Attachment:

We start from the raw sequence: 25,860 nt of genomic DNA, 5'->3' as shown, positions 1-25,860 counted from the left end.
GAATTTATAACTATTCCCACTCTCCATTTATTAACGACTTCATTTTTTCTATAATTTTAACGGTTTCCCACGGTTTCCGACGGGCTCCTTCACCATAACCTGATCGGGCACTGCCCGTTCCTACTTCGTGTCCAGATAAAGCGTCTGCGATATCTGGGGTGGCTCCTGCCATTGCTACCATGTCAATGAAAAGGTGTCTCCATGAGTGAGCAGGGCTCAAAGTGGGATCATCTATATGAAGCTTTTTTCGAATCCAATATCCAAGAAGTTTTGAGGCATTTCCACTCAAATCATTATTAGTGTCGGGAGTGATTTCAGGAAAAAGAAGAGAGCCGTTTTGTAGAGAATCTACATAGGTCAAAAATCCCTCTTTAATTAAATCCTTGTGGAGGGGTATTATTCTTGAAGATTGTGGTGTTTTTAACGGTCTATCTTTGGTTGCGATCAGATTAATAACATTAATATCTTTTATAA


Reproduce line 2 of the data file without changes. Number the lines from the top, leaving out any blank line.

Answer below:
GAATTTATAACTATTCCCACTCTCCATTTATTAACGACTTCATTTTTTCTATAATTTTAACGGTTTCCCACGGTTTCCGACGGGCTCCTTCACCATAACCTGATCGGGCACTGCCCGTTCCTACTTCGTGTCCAGATAAAGCGTCTGCGATATCTGGGGTGGCTCCTGCCATTGCTACCATGTCAATGAAAAGGTGTCTCCATGAGTGAGCAGGGCTCAAAGTGGGATCATCTATATGAAGCTTTTTTCGAATCCAATATCCAAGAAGTTTTGAGGCATTTCCACTCAAATCATTATTAGTGTCGGGAGTGATTTCAGGAAAAAGAAGAGAGCCGTTTTGTAGAGAATCTACATAGGTCAAAAATCCCTCTTTAATTAAATCCTTGTGGAGGGGTATTATTCTTGAAGATTGTGGTGTTTTTAACGGTCTATCTTTGGTTGCGATCAGATTAATAACATTAATATCTTTTATAA